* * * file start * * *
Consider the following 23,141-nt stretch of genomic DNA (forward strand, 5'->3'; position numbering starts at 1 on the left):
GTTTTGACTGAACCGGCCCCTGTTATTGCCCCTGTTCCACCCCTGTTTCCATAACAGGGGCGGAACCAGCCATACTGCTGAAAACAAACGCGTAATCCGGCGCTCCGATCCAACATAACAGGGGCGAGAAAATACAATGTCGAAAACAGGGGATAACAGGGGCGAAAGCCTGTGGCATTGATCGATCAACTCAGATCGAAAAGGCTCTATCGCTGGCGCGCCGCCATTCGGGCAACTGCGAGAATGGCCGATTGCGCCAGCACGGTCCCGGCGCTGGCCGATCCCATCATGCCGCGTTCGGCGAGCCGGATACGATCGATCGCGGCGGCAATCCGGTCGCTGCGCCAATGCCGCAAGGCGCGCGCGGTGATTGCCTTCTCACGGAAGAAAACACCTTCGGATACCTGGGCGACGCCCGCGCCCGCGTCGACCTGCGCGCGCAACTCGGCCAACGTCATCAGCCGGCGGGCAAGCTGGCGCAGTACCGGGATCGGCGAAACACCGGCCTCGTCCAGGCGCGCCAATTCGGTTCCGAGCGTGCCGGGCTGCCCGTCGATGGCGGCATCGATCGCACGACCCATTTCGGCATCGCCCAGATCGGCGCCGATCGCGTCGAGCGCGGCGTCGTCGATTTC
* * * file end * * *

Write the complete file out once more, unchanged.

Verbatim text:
Consider the following 23,141-nt stretch of genomic DNA (forward strand, 5'->3'; position numbering starts at 1 on the left):
GTTTTGACTGAACCGGCCCCTGTTATTGCCCCTGTTCCACCCCTGTTTCCATAACAGGGGCGGAACCAGCCATACTGCTGAAAACAAACGCGTAATCCGGCGCTCCGATCCAACATAACAGGGGCGAGAAAATACAATGTCGAAAACAGGGGATAACAGGGGCGAAAGCCTGTGGCATTGATCGATCAACTCAGATCGAAAAGGCTCTATCGCTGGCGCGCCGCCATTCGGGCAACTGCGAGAATGGCCGATTGCGCCAGCACGGTCCCGGCGCTGGCCGATCCCATCATGCCGCGTTCGGCGAGCCGGATACGATCGATCGCGGCGGCAATCCGGTCGCTGCGCCAATGCCGCAAGGCGCGCGCGGTGATTGCCTTCTCACGGAAGAAAACACCTTCGGATACCTGGGCGACGCCCGCGCCCGCGTCGACCTGCGCGCGCAACTCGGCCAACGTCATCAGCCGGCGGGCAAGCTGGCGCAGTACCGGGATCGGCGAAACACCGGCCTCGTCCAGGCGCGCCAATTCGGTTCCGAGCGTGCCGGGCTGCCCGTCGATGGCGGCATCGATCGCACGACCCATTTCGGCATCGCCCAGATCGGCGCCGATCGCGTCGAGCGCGGCGTCGTCGATTTC